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1.

Scribble Stage
(Ages 2 to 4)

Art and Creative Development for Young Children (Fox and Schirrmacher), label the scribble
stage as the beginnings of self-expression. Scribbling is developmentally appropriate for this
stage because children are developing artistically important kinesthetic behaviors as well as
learning how to express themselves. There are four important sub-stages that make up the
scribble stage:
1) Disordered: The child uses large muscle and whole arm movements (Fox and
Schirrmacher, p.100). Marks during this stage are uncontrolled. Depending on the
childs personality, the marks may also be bold or light (d.umn.edu). Scribbles may go
beyond the boundaries of the paper; actually, the child might not even look at the paper
while drawing (Fox and Schirrmacher, p.100).
2) Longitudinal: During this sub-stage, the child has better control of their movements.
The young artist is better organized and stays within the boundaries of the paper. Most of
the marks are repeated and in one direction.
3) Circular: The child has much better control over writing tool and hand-eye development
(d.umn.edu). They can now demonstrate shapes and complex forms. A child at this sub-
stage keeps their marks on the paper. More lines and directions are also created during
this sub-stage. Also, the child has developed the visual awareness as of where to make
lines (Fox and Schirrmacher, p.101).
4) Naming: During this sub-stage, the child creates images he or she has seen in his or her
environment. The marks made on the paper now have a name. The child now has a
better perception as to where marks gothe placement is controlled. Their concentration
is also more inclined during this sub-stage (Fox and Schirrmacher, p.101).
2. Preschematic
(Ages 4 to 7)

The textbook, Art and Creative Development for Young Children (Fox and Schirrmacher), says
that during this stage, a child now has a good generalization as to what a figure looks like.
Although their drawing of a person might look distorted or not very detailed, they have
developed the ability (visual schema) to recreate an image they see. Details that a child artist
will include, overtime, during this sub-stage are arms, body, fingers, clothes, hair, and toes.
Color is not a major detail yeta child will usually use a color they like during this stage, not
what color the object should be. When drawing an object or person, the child will draw what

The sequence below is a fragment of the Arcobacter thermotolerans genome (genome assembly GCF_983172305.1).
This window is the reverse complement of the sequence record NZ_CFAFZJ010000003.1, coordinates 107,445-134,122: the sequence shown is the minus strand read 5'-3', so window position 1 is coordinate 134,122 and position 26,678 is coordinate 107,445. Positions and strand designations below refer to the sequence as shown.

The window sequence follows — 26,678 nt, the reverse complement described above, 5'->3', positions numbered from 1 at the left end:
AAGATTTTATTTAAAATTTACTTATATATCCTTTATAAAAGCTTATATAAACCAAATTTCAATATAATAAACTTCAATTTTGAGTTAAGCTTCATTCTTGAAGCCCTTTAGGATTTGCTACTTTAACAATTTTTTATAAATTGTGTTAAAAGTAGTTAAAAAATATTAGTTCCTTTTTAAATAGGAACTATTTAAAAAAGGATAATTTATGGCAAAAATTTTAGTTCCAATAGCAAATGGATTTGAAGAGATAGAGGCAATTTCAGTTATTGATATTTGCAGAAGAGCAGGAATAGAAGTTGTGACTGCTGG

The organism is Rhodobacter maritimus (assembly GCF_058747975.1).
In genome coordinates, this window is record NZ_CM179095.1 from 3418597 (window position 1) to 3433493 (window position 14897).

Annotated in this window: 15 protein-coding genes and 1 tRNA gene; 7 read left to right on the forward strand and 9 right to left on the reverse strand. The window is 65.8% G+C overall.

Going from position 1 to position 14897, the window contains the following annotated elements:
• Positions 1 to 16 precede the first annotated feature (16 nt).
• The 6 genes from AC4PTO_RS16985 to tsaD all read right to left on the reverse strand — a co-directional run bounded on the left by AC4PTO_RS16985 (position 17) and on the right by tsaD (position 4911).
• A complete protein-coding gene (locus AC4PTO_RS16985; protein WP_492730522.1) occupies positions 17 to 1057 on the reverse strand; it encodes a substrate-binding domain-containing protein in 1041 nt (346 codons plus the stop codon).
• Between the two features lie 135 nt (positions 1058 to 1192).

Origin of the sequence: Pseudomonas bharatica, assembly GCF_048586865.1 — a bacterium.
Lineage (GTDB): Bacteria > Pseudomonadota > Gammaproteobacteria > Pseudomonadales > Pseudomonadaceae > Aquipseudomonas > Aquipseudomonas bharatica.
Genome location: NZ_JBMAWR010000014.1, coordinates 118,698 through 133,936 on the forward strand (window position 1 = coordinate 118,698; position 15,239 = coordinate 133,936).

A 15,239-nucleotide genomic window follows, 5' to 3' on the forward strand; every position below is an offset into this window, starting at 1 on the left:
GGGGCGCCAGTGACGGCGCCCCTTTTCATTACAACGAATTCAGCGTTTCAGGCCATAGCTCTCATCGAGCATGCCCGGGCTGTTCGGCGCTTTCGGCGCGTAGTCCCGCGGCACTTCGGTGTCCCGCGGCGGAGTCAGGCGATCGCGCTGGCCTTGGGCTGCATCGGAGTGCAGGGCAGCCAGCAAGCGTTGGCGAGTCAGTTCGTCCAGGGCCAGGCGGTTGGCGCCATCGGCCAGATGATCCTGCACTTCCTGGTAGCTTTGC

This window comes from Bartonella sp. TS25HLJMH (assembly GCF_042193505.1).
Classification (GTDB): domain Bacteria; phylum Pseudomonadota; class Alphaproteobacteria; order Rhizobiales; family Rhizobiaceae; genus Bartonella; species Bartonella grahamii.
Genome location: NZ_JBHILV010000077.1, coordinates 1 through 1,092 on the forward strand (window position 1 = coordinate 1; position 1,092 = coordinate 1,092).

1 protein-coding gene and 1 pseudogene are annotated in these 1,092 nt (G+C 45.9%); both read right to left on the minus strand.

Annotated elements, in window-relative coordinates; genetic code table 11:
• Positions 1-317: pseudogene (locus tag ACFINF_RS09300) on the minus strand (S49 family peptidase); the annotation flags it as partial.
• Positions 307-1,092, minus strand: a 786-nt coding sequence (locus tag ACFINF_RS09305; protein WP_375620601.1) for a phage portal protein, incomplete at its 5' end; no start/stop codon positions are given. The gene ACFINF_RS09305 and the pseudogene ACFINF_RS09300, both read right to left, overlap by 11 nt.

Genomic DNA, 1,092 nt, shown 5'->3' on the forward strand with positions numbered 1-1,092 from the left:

they see as the most apparent thing about the object or person, states an article at d.umn.edu.
The objects they might draw at this stage are always drawn facing forward, not sideways. The
child has developed the ability to turn the paper as they draw (Fox and Schirrmacher, p.101-102).
Drawings during this sub-stage relate to emotions and feelings that a child might have or relate to
things that are important to them like their mommy and daddy, siblings, house, or family pet.

3. Schematic
(Ages 7 to 9)

In the text, Art and Creative Development for Young Children, this stage is described as
achievement of a form concept. (Fox and Schirrmacher, p.102) A child developing the
schematic stage of art has developed concept of creating a form. A child at this stage can
develop a drawing from conceptimages they see in their head, not what the perception of an
object is. Awareness of where an object is drawn on the paper is developed. For example, if a
child draws a person, the child now knows to draw a skyline about the person. A baseline is also
drawn to portray space. Objects in the picture portray appropriate space. Artwork at this stage is
more detailed and is more decorative (Fox and Schirrmacher, p.102). Unlike the preschematic
stage, a child at this stage has uses color that is appropriate to what he or she is drawing, not
simply by what his or her favorite color is.

4. Dawning Realism: The Gang Age
(Ages 9 to 12)

During this stage, children are a lot more self-conscious of their artwork. The child has
developed a sense of awareness of detail during this stage. Images that a child draws at this
stage represent how things really look, not just a generalized idea of an object
(learningdesign.com). Objects during this stage are less distorted. Although children at this
stage have developed the visual schema, objects might overlap. Children might attempt drawing
objects in three-dimension.


5. Pseudonaturalistic Stage
(Ages 12 to 14)

According to learningdesign.com, art during the Pseudonaturalistic Stage becomes more
adult-like. At this stage, the artist is able to create three-dimensional images. They can
also shade things to give their drawing a visual effect. Children at this stage have the
capability to create things that visually look further away. Giving an object motion in
their drawing is also a skill that is developed at this stage.

6. Artistic Decision: Adolescent Art
(Ages 14 to 17)

During this stage, a child will know their artistic skills and capabilities. They will either
choose to go forward with their artistic skills or stop. The natural development of art that
one might possess will stop unless he or she continues to advance and improve their
skills. A lot of children wont feel confident with their work, so they will stop drawing.


References
Drawing Development in Children. (n.d.) learningdesign.com. Retrieved March 3, 2014
http://www.learningdesign.com/Portfolio/DrawDev/kiddrawing.html
Fox, J. and Schirrmacher, R. (2012) Art and creative development for young children. Stamford,
CT: Cengage Learning
Lowenfelds Stages of Artistic Development. (n.d.) d.umn.edu. Retrieved March 3, 2014 from
http://www.d.umn.edu/artedu/Lowenf.html